Research links student motivation and achievement to perceptions of student-teacher rapport, and check-ins can help to build that rapport, even in large classes. Check-ins can create community in the classroom by allowing students to share something about themselves with their peers (as Daisy writes in her Toolbox on Collective Care). Check-ins can also foster students’ Social Emotional Learning, helping them to “develop awareness of others’ emotions—and how to respond to them” and “increas[ing] their comfort with vulnerability,” as community college teacher Alex Shevrin Venet argues in a piece about a check-in activity she calls “sharing roses.” John Spencer, an Assistant Professor of Education, highlights the importance of checking in with students in online courses, in particular, pointing out that check-in questions about wellness “can send the message that you care about your students and you want to know how they are doing.” When I taught my 40-student theatre history course online, I was grateful for the check-in function on PearDeck, the application I was using to deliver my lectures. PearDeck allows instructors to create interactive presentations in which students respond to questions embedded in a slide deck. At the start of each presentation, students are prompted to choose between three faces to represent how they are feeling that day: a green happy face, a yellow neutral face, or a red sad face. (They can also opt to skip the check-in.) I made sure to follow up with students who chose the red sad face to ask if they needed extra support. 

If you do decide to try check-ins as a way to start your classes, it helps to have a specific goal in mind. Do you want to check in on students’ emotional well-being, on their experience of the course so far, or on their understanding of an assignment or other course materials? Or do you want to use the check-in to get to know them better and facilitate their getting to know their classmates? You can feel free to be creative with both your questions and your methods. There are so many ways to check-in; experiment until you find those that work for you and your students. I was surprised to find—in my Intro to WGSS course this fall—that a check-in asking “what three things do you always carry in your bag” inspired a student to investigate the gendered nature of the items we keep with us in an assignment later in the semester. You might have students check-in using note cards or Post-its (to put on a number line on the wall, for example), via an anonymous Canvas quiz, or using technology tools like Google Jam Board or Mentimeter (to make a graph or a word cloud). There are many more ideas here. Make it okay for students to opt out of participating. When developing check-in questions, think about timing and tone. Have a plan for what you will do if a student’s response seems to indicate that they need help. Be transparent about what you are doing; students unfamiliar with these types of exercises might need some time to get used to them. Finally, be sure to “check in on your check-in.” In an article about the benefits of the check-in in a training program for social workers, Shantih E. Clemans reminds us to “take time at key points in the semester to ask students about their experience with the check-in process. . . . By keeping the communication open, teachers can make necessary classroom adjustments to ensure the class needs are being met.”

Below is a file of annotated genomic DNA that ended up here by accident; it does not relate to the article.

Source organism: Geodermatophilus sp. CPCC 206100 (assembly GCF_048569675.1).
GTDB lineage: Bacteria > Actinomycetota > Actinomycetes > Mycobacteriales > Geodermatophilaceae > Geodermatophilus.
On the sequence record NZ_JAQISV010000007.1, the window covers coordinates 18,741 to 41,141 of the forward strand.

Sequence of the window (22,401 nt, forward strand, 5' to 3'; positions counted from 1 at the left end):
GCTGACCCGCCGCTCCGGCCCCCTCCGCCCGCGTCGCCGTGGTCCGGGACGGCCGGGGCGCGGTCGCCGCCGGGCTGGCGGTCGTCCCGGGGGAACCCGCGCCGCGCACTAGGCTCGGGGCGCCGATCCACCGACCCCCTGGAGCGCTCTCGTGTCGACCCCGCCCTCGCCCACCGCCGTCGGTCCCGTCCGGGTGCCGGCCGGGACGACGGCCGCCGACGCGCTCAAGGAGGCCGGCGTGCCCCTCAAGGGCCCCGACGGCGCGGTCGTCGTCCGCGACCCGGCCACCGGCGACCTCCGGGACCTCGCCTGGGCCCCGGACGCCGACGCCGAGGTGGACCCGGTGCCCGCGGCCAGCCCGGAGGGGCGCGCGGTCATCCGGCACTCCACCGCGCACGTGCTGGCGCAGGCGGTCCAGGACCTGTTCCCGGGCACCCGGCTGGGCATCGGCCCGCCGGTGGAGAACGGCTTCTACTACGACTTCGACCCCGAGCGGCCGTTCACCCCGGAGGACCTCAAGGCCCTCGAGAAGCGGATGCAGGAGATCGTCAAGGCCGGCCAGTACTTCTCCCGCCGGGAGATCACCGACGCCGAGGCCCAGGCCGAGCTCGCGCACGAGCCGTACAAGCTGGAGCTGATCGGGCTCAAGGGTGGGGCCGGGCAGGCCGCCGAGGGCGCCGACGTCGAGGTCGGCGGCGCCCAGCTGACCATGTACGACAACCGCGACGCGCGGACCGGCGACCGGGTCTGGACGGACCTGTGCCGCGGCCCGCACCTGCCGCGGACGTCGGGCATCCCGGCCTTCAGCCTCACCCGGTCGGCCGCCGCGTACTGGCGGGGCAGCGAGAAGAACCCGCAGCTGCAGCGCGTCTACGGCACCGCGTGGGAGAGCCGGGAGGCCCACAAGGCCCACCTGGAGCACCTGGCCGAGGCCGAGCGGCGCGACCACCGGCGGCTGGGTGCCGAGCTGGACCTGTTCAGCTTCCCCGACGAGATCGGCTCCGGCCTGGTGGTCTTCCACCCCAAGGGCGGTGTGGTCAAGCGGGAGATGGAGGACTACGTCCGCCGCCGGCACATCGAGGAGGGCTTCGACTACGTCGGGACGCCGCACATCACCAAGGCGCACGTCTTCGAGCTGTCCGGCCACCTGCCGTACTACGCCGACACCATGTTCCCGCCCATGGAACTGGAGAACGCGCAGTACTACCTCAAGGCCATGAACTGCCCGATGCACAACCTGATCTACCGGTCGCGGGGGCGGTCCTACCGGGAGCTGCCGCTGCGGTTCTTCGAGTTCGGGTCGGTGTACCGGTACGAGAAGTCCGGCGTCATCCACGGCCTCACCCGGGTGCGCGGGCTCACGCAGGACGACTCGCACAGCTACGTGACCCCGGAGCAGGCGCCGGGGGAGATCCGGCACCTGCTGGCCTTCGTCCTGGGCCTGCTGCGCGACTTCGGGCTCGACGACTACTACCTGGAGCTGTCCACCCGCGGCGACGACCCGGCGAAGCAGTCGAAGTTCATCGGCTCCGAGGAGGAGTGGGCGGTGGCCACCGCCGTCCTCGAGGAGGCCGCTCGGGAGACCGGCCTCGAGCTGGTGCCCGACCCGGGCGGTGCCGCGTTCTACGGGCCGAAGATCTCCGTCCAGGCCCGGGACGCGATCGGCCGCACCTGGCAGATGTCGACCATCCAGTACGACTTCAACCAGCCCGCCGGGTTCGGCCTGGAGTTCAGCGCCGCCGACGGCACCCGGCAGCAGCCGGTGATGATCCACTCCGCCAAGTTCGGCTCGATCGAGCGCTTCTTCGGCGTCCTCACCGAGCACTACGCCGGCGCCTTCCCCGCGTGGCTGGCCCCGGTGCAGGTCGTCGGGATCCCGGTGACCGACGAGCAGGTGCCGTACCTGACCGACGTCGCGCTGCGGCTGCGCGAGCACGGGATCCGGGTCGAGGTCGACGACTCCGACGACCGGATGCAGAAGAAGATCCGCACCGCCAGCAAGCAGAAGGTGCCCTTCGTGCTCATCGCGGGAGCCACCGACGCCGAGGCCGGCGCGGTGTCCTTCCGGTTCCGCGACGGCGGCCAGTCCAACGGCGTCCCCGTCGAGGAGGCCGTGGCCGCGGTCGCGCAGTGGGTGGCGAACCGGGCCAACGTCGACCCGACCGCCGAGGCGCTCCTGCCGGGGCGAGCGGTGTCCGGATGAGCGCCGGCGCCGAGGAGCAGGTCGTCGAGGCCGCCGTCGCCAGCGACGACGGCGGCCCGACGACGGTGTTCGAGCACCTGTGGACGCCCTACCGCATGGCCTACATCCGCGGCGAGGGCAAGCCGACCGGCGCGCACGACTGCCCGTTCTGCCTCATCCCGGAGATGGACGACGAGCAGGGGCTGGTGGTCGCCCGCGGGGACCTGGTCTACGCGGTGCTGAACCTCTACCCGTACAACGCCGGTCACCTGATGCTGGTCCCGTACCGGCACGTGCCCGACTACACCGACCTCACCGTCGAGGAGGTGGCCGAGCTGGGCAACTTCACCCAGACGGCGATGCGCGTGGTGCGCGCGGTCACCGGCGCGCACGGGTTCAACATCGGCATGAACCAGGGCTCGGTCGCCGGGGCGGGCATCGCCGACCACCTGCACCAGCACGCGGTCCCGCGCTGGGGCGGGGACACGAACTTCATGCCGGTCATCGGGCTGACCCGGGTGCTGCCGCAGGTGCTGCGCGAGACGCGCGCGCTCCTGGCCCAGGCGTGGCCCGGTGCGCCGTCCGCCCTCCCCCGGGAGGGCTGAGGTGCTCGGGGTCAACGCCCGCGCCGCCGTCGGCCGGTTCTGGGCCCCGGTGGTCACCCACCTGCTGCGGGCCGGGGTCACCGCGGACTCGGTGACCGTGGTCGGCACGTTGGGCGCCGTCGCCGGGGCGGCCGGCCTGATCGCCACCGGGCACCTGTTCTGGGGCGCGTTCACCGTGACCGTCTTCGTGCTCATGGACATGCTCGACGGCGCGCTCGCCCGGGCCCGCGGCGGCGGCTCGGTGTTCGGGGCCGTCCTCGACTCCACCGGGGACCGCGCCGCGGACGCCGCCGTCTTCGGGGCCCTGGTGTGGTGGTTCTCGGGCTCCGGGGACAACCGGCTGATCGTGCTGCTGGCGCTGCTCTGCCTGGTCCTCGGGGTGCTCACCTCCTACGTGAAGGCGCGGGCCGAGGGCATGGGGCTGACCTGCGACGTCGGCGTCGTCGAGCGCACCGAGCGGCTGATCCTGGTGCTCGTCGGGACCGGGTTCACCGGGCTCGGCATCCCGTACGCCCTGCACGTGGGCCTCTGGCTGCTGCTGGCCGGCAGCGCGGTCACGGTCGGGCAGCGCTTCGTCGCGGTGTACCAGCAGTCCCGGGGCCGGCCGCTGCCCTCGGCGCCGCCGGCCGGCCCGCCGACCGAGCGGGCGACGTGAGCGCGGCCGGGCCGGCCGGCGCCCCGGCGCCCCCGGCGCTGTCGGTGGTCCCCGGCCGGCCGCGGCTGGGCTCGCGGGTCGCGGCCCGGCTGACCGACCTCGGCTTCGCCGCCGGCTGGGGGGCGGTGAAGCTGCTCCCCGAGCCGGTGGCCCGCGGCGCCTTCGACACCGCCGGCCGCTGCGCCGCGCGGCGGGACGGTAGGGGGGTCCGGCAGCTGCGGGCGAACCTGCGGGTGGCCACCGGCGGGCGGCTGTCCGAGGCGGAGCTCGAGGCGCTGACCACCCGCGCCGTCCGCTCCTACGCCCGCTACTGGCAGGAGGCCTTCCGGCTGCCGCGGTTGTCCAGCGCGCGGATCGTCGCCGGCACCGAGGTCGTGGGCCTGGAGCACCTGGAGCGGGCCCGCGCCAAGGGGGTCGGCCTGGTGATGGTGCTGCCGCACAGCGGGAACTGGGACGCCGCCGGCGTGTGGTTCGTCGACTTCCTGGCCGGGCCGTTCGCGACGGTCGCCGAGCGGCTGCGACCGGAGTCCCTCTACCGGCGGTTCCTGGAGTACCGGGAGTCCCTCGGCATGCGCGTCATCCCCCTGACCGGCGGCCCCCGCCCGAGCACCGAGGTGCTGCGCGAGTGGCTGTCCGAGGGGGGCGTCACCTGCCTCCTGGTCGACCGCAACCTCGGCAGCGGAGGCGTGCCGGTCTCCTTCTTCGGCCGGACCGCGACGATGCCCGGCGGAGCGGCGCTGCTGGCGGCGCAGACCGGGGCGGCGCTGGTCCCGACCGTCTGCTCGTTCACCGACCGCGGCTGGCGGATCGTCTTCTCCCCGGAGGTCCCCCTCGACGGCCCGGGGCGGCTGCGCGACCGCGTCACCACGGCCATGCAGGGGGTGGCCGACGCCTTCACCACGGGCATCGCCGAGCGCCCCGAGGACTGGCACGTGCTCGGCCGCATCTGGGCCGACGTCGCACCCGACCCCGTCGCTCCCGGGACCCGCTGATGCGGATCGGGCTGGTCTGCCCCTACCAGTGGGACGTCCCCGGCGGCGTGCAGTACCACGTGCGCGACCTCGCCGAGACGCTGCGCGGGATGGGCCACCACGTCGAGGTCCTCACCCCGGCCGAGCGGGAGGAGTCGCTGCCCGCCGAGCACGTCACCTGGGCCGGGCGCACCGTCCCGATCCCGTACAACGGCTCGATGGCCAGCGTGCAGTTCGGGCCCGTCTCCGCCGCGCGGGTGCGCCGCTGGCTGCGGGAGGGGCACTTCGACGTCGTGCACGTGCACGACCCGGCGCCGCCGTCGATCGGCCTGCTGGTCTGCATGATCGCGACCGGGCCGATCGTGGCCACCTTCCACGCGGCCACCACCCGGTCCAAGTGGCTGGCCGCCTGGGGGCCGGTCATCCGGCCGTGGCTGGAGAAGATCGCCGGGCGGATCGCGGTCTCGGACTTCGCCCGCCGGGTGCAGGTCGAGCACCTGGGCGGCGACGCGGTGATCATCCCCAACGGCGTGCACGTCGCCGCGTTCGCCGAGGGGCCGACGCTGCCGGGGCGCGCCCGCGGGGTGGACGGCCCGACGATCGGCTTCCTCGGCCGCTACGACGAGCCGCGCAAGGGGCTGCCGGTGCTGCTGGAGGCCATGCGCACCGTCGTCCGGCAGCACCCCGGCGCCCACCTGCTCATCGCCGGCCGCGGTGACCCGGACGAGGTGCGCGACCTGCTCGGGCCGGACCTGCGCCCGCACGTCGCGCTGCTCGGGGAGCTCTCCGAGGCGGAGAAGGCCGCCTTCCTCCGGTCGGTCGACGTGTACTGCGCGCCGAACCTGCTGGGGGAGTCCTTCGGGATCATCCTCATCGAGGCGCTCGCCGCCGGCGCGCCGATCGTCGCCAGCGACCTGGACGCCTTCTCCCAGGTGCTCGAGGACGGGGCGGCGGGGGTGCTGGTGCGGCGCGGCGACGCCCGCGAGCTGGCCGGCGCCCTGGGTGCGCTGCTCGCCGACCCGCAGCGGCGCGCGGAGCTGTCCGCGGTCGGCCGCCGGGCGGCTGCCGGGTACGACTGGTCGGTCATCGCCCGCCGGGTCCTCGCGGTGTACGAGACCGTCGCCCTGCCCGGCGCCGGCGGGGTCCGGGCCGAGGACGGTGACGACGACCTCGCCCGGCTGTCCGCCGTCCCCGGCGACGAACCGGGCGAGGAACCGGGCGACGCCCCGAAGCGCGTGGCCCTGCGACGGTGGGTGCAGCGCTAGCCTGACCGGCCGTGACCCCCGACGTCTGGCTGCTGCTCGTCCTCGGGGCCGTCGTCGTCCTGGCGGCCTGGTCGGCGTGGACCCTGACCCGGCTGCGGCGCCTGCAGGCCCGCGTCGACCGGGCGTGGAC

As with all teaching strategies, the effectiveness of the check-in is contextual: what works well in one class might fall flat in another. Duffy warns that check-ins “can be used in a gimmicky, restrictive, habitual way or they can be used with authenticity to build relationships and help the group do its work.” Responses to the strategy might even differ from session to session with the same group. For instance, at the start of the next meeting of my Faculty Learning Community, I asked participants to check in using one word to describe how they were feeling at that moment. Everyone seemed more engaged by this question than by the numerical scale I had used previously. Members of the group eagerly shared and connected with one another, empathizing with those feeling “overwhelmed” and agreeing with those feeling “ready” for the upcoming fall break. I am glad I did not give up on the check-in after that first try. If I had, we all might have missed out on that moment. 

About the author: Jessica Del Vecchio recently departed JMU to start a new position as the Senior Associate Director for Teaching Initiatives and Programs for Faculty at the McGraw Center for Teaching and Learning at Princeton University. She can be reached at